That bottomless cup of morning joe you enjoy the morning after a late night concert might be preventing your ears from recovering. More than three-quarters of American adults enjoy a jolt of caffeine, typically in a cup or two of morning coffee, but recent research, conducted by Dr Faisal Zawawi, Otolaryngologist at the Research Institute of the McGill University Health Centre (RI-MUHC) has found that daily consumption of caffeine might impair recovery after temporary hearing damage.
In a study published in the April, 2016 Journal of the American Medical Association Otolaryngology-Head & Neck Surgery , Dr Zawawi and his colleagues discovered that consistently high doses of caffeine – the types of doses found in energy drinks often consumed by teenagers and young adults—could have a significant impact on hearing sensitivity.
And, since caffeine intake from energy drinks and exposure to loud music seems to be a relatively common pairing, especially among in young adults, the researchers at the McGill Auditory Sciences Laboratory,who have investigated the effects of many substances on temporary threshold shift, looked more closely on the relationship caffeine might have on hearing loss.
Animal Model Shows Negative Impact of Caffiene
According to a McGill University press release, Dr Zawawi and his colleagues used an animal model, exposing two groups to a sound of 110 dB SPL for a period of one hour. Twenty-four female albino guinea pigs, divided randomly into 3 groups of 8 animals each were used in the study. Group 1 was exposed to caffeine; group 2, a 110 dB SPL stimulus; and group 3 was exposed to both caffeine and the 100 dB SPL acoustic stimulus. After eight days, the group without caffeine had recovered almost completely, while hearing impairment persisted in the group receiving daily caffeine.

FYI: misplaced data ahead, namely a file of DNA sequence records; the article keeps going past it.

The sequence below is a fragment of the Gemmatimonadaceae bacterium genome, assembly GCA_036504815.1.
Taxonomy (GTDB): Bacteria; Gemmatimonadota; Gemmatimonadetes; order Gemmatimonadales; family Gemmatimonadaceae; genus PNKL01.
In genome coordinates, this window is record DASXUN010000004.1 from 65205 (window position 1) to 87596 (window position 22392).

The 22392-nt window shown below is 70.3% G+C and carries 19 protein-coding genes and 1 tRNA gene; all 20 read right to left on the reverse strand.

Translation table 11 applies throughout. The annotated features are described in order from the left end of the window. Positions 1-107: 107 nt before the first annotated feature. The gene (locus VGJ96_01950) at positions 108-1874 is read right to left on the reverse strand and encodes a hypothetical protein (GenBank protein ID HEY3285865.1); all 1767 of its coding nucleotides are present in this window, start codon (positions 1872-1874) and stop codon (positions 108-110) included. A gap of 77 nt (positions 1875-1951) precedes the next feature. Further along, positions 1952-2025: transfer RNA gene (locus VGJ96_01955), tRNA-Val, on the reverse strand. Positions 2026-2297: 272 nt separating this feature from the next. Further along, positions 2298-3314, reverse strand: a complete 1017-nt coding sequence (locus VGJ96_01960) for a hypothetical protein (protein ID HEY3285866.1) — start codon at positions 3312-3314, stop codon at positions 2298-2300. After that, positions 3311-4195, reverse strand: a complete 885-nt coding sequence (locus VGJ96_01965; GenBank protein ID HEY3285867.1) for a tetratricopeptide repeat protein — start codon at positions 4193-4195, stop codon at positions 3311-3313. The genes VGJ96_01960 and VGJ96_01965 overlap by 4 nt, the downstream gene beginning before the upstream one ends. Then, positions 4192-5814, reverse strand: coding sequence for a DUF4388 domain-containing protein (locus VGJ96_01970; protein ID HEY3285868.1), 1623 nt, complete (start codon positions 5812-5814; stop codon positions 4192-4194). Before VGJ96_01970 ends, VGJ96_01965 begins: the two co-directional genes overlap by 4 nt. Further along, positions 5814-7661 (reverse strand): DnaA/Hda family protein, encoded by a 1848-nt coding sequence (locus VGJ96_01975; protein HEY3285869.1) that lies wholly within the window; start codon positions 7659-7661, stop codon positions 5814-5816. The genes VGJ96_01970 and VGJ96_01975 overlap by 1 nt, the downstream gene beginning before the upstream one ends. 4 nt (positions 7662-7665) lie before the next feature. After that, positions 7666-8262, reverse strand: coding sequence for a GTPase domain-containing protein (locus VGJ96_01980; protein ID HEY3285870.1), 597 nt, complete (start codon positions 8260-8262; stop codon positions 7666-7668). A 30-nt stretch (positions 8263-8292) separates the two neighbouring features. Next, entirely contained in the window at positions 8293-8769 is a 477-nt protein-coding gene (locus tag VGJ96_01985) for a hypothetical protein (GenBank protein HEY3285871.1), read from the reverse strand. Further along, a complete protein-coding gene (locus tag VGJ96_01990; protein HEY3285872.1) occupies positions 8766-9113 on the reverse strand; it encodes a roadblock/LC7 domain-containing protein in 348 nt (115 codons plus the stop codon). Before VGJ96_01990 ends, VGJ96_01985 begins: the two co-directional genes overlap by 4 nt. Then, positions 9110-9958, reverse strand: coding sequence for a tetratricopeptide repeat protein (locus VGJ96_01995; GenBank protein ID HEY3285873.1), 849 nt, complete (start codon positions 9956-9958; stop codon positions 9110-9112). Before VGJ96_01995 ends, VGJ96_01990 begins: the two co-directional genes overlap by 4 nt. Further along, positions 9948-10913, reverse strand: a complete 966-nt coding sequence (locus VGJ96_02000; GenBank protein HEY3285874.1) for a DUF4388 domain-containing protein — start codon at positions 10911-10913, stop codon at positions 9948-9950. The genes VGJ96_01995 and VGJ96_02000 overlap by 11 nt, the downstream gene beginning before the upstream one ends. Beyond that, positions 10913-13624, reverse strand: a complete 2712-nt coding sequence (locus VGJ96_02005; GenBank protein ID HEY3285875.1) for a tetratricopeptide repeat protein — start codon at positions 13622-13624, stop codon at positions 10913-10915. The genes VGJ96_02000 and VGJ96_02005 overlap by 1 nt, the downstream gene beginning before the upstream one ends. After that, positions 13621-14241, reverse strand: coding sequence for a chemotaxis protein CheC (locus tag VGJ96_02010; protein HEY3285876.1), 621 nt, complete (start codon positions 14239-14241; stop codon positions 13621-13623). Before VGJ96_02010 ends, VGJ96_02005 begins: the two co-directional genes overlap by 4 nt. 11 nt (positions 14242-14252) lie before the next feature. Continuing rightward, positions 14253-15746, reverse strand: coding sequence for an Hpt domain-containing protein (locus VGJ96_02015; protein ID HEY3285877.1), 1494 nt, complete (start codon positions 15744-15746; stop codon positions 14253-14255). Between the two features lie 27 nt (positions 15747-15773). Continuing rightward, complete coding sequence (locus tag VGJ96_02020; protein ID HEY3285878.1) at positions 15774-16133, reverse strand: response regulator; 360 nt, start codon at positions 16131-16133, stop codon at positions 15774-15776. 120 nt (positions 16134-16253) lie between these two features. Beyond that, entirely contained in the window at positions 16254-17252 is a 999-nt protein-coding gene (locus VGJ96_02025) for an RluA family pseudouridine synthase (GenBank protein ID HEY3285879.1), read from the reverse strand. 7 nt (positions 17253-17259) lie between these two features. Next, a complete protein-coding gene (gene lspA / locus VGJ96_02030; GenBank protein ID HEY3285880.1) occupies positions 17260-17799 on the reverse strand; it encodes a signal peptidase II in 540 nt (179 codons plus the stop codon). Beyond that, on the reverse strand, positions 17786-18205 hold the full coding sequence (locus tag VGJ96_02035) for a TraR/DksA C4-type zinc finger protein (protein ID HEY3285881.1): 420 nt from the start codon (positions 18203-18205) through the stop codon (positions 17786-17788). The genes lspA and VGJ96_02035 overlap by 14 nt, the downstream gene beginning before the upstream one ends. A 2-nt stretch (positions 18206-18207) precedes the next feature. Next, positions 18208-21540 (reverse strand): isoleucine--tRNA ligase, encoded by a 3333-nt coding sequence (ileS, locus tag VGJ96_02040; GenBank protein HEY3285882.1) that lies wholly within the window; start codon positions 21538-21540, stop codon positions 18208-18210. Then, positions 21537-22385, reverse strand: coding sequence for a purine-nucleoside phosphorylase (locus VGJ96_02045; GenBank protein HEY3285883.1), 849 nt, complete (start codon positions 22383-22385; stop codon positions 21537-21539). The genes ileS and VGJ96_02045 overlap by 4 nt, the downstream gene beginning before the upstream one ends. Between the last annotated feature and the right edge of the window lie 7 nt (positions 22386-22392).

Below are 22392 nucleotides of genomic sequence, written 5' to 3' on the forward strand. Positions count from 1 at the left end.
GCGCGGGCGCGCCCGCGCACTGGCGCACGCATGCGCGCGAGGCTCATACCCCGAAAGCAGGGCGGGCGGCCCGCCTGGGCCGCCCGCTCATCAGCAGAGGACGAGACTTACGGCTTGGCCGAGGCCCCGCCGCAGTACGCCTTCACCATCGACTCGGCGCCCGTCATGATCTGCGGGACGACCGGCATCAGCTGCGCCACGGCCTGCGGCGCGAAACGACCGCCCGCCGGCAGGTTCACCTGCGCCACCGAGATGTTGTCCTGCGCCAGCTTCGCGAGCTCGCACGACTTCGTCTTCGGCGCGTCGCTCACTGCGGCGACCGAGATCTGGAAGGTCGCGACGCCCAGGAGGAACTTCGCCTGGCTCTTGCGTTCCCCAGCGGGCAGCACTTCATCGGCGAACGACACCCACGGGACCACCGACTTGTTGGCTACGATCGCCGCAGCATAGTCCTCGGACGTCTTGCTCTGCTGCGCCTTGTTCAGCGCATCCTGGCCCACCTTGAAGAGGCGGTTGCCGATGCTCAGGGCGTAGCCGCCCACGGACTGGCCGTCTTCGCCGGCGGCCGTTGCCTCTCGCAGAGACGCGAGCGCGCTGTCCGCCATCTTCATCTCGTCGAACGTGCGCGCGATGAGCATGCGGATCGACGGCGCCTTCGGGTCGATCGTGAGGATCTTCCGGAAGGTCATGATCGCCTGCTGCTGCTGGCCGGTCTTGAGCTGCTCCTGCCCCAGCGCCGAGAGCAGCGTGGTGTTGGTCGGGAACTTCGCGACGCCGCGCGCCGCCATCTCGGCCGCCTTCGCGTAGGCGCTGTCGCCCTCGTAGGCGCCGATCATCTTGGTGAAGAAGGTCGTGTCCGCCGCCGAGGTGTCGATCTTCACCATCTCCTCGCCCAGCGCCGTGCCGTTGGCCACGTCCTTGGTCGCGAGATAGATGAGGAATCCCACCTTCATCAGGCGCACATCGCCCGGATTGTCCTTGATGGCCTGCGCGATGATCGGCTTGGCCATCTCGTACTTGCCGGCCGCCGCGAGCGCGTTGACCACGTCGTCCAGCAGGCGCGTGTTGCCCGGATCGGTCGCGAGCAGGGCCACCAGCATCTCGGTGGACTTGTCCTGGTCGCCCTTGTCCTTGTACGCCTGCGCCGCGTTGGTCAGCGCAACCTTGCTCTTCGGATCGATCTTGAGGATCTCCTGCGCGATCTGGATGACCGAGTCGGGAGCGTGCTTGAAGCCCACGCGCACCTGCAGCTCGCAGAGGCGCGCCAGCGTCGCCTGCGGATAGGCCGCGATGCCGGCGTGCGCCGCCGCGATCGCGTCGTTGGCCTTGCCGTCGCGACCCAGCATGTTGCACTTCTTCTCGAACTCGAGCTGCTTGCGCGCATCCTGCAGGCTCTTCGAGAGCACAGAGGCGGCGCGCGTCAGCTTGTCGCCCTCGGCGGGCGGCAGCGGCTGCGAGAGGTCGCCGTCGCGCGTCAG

“Our research confirmed that exposure to loud auditory stimuli coupled with daily consumption of 25mg/kg of caffeine had a clear negative impact on hearing recovery,” said Dr. Zawawi in the McGill University report.
ABR thresholds were recorded after 8 and 15 days of exposure. ABR thresholds were recorded on day 15 and compared with ABR thresholds obtained on day 8. The maximum threshold shift was at 16 kHz, with a mean of 66 dB for the two groups exposed to noise. By day 8, the threshold shift in group 2 recovered completely at all frequencies except 20 kHz.Hearing impairment in group 3 (the group exposed to both noise and caffeine) persisted at the 8-, 16-, and 25-kHz frequencies with thresholds of 21, 28, and 26 dB SPL, respectively (P = .001).
*image courtesy beagenius